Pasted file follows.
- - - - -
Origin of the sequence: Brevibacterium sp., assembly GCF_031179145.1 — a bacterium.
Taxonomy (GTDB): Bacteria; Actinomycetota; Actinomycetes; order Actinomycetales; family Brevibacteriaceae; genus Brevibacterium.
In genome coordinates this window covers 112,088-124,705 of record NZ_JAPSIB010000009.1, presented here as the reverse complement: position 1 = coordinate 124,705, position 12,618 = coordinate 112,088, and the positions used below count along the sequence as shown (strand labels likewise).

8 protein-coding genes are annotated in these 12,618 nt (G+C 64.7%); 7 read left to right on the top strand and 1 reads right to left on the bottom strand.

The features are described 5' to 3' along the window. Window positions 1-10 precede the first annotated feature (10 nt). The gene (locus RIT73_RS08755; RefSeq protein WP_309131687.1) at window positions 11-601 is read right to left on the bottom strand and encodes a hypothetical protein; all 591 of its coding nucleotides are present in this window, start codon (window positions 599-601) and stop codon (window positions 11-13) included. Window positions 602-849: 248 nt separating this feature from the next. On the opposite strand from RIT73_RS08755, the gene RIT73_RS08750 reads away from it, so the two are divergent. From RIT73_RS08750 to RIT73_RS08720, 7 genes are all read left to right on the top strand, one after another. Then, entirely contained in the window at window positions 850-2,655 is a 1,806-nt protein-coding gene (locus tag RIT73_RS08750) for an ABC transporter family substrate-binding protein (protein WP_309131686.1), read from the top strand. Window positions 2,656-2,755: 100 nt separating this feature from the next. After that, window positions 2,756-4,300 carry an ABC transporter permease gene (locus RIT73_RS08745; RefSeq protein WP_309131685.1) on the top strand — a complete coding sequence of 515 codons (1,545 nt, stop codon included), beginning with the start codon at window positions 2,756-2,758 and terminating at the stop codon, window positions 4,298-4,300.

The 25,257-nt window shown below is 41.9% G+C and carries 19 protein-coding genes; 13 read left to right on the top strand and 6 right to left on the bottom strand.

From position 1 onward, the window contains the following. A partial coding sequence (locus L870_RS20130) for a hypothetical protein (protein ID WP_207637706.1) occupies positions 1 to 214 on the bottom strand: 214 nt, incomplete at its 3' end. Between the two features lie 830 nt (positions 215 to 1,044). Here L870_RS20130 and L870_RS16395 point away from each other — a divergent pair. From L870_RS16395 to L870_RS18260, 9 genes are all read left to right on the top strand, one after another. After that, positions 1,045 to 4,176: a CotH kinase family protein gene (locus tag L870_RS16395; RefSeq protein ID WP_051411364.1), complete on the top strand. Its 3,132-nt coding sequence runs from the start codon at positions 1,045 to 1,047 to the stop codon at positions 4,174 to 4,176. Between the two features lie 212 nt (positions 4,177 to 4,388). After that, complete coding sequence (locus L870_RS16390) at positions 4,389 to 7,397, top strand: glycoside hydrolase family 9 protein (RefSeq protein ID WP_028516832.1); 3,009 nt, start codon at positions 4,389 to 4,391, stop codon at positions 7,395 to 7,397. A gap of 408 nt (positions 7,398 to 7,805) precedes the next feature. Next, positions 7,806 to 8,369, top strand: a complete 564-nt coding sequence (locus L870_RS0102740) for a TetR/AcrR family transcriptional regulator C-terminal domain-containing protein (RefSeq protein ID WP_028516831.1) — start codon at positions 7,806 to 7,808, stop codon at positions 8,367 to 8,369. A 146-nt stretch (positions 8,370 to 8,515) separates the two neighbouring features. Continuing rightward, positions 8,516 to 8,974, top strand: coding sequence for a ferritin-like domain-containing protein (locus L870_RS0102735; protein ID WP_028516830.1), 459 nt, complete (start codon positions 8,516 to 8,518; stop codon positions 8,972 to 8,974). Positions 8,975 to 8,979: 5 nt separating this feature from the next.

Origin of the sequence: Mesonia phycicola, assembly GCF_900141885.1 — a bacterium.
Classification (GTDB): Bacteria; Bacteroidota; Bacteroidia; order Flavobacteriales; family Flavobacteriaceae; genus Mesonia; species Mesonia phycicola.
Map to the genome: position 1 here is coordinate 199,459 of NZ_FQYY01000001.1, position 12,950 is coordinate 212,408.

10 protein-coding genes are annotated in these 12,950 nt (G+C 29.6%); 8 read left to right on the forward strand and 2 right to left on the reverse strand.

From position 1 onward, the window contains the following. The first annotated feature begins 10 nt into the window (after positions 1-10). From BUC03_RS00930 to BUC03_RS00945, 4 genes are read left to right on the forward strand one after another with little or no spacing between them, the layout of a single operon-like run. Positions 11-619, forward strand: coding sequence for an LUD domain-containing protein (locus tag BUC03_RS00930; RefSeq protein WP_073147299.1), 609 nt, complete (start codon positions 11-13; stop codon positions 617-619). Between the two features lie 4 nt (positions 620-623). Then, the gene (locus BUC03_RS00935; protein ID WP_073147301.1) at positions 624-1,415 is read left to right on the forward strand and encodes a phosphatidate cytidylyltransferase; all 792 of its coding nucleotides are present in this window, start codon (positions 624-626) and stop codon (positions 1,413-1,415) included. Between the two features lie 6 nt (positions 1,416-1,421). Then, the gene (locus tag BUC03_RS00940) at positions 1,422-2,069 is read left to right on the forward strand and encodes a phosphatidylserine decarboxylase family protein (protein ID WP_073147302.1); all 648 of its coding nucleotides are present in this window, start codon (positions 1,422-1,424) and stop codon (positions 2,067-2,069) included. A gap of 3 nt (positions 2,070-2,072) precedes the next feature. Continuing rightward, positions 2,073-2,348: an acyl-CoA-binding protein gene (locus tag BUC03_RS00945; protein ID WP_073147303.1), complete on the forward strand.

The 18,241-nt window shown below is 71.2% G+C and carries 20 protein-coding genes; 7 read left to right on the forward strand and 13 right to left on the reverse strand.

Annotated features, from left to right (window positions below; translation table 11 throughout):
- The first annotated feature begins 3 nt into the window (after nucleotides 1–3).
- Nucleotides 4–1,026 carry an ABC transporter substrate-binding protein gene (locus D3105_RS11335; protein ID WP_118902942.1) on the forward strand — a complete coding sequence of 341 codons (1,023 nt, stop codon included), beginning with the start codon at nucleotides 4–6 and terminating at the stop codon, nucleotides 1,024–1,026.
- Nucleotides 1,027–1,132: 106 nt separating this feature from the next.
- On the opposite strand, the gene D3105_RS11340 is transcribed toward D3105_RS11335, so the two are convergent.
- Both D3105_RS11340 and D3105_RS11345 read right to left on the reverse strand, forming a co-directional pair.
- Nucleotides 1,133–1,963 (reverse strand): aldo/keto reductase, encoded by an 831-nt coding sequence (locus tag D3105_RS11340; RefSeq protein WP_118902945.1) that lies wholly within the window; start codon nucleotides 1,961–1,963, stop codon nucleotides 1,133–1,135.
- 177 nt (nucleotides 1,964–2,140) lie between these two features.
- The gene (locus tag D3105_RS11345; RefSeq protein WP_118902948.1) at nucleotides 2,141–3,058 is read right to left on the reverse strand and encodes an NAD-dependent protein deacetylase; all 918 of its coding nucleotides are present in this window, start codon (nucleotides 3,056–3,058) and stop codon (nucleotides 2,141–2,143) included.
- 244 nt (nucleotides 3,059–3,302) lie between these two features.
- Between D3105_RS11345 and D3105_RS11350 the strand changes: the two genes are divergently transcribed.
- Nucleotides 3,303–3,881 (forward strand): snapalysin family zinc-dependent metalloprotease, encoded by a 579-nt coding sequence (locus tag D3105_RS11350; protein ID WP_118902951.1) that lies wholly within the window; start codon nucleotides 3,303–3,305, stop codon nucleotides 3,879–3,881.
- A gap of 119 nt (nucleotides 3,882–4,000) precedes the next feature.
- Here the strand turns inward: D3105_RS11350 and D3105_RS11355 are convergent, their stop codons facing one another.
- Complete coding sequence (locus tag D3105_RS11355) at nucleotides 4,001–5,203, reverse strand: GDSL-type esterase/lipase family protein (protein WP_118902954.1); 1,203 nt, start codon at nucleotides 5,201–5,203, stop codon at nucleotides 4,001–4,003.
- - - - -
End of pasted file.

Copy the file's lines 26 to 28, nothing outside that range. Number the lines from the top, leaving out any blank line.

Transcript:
- A gap of 119 nt (nucleotides 3,882–4,000) precedes the next feature.
- Here the strand turns inward: D3105_RS11350 and D3105_RS11355 are convergent, their stop codons facing one another.
- Complete coding sequence (locus tag D3105_RS11355) at nucleotides 4,001–5,203, reverse strand: GDSL-type esterase/lipase family protein (protein WP_118902954.1); 1,203 nt, start codon at nucleotides 5,201–5,203, stop codon at nucleotides 4,001–4,003.